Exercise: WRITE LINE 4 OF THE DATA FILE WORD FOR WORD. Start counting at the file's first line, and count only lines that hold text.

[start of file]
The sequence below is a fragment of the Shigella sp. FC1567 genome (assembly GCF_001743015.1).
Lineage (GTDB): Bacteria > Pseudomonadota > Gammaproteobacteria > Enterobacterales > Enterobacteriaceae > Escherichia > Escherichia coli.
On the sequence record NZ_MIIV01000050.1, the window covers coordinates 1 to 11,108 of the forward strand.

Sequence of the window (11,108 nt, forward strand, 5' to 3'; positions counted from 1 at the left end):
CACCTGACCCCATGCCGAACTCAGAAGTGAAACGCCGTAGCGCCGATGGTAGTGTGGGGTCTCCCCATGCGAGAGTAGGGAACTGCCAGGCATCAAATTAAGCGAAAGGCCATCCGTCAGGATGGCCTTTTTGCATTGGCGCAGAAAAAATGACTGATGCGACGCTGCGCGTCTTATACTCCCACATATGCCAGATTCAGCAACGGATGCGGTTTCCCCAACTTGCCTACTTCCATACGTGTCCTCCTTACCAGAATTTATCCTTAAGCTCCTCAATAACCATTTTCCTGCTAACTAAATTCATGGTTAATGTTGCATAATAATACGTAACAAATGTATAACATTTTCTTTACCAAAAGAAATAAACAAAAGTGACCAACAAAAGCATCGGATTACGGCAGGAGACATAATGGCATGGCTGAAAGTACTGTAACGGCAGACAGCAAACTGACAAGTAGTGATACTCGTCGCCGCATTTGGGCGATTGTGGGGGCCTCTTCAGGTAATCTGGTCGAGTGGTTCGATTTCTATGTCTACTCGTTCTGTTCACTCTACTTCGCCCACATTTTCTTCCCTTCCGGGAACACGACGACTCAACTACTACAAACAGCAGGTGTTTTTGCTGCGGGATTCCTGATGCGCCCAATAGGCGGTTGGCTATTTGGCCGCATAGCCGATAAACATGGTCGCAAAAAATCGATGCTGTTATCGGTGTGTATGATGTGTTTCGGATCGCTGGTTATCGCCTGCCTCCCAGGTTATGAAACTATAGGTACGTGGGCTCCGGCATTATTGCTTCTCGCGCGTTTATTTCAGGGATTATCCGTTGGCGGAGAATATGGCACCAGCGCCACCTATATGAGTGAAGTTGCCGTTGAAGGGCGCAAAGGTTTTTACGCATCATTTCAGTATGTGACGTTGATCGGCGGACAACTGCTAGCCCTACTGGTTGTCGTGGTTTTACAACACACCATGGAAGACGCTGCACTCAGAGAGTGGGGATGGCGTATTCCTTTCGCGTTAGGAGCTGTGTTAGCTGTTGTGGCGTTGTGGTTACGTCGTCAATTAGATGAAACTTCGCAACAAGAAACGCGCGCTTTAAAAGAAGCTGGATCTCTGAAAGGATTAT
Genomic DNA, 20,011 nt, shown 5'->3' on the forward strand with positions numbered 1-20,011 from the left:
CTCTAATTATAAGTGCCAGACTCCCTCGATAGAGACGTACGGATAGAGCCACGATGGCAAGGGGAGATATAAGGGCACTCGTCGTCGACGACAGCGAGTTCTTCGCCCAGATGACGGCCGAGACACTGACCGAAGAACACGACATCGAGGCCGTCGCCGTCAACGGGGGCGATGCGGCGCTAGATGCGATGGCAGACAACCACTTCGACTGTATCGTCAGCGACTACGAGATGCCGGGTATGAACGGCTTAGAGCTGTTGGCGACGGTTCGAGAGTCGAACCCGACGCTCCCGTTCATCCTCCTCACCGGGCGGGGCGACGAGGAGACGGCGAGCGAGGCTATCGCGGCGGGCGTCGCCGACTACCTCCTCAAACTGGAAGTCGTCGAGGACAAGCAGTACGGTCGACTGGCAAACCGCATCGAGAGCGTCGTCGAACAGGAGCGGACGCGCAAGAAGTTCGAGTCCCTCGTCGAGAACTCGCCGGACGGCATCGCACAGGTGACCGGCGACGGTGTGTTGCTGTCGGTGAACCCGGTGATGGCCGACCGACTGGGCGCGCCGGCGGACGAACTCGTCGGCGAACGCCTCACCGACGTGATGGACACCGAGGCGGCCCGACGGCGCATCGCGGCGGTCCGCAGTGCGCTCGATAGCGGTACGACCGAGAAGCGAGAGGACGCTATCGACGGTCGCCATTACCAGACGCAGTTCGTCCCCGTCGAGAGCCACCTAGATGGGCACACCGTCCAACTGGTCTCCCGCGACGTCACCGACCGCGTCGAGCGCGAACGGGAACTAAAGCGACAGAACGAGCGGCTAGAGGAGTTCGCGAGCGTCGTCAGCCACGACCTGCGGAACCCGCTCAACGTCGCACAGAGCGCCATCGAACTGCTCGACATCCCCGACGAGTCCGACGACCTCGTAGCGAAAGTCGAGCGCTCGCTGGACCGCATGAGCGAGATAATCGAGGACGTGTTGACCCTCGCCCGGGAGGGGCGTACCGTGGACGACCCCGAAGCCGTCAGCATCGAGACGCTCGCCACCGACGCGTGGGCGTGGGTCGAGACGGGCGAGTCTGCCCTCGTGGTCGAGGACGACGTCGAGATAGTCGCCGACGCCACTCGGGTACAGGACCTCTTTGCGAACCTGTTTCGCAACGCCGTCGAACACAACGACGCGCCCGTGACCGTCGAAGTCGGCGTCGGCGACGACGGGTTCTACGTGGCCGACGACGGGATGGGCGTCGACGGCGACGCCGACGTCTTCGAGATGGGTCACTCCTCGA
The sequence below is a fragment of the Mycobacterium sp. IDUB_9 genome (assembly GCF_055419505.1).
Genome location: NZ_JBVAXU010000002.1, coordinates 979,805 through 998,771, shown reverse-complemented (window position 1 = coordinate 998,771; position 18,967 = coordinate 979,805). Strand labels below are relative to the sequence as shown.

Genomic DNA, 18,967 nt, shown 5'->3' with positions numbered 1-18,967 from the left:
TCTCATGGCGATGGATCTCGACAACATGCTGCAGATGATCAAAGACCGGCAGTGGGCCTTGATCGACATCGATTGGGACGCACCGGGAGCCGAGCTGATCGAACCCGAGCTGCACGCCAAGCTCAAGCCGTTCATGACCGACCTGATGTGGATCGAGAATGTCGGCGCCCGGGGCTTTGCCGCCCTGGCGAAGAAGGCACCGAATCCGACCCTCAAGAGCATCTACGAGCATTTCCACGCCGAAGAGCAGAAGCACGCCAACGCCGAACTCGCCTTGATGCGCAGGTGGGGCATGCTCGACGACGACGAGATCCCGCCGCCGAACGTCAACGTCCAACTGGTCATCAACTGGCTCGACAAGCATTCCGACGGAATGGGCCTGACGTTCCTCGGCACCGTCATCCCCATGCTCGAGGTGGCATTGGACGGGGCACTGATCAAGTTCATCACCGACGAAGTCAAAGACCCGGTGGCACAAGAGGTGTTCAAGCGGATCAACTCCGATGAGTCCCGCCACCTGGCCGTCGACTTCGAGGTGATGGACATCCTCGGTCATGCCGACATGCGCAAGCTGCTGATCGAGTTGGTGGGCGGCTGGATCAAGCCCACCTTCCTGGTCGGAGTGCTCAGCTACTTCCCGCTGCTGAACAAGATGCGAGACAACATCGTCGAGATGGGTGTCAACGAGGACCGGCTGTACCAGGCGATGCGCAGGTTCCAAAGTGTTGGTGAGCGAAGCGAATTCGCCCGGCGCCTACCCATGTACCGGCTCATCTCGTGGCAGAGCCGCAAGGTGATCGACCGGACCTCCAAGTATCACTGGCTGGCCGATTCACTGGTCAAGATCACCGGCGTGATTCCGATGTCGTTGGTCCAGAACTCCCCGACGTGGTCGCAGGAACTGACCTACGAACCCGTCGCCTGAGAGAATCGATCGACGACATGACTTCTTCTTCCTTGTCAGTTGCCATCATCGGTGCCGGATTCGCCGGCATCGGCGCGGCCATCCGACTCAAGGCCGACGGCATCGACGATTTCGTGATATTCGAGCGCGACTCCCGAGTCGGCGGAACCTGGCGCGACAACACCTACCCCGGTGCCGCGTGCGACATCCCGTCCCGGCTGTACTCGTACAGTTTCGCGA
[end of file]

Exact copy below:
Sequence of the window (11,108 nt, forward strand, 5' to 3'; positions counted from 1 at the left end):